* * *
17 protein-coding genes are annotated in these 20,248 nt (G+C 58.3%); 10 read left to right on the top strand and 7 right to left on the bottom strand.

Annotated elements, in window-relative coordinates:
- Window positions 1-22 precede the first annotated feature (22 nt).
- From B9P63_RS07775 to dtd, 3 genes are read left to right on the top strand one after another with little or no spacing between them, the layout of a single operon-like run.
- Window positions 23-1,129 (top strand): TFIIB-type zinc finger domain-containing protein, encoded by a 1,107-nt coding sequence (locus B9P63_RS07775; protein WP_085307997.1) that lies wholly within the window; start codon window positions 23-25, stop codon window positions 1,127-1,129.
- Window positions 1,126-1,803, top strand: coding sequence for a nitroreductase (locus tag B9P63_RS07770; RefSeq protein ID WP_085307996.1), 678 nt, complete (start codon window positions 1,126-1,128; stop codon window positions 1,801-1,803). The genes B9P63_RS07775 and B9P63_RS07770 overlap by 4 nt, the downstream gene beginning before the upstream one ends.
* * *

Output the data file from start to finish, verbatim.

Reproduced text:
17 protein-coding genes are annotated in these 20,248 nt (G+C 58.3%); 10 read left to right on the top strand and 7 right to left on the bottom strand.

Annotated elements, in window-relative coordinates:
- Window positions 1-22 precede the first annotated feature (22 nt).
- From B9P63_RS07775 to dtd, 3 genes are read left to right on the top strand one after another with little or no spacing between them, the layout of a single operon-like run.
- Window positions 23-1,129 (top strand): TFIIB-type zinc finger domain-containing protein, encoded by a 1,107-nt coding sequence (locus B9P63_RS07775; protein WP_085307997.1) that lies wholly within the window; start codon window positions 23-25, stop codon window positions 1,127-1,129.
- Window positions 1,126-1,803, top strand: coding sequence for a nitroreductase (locus tag B9P63_RS07770; RefSeq protein ID WP_085307996.1), 678 nt, complete (start codon window positions 1,126-1,128; stop codon window positions 1,801-1,803). The genes B9P63_RS07775 and B9P63_RS07770 overlap by 4 nt, the downstream gene beginning before the upstream one ends.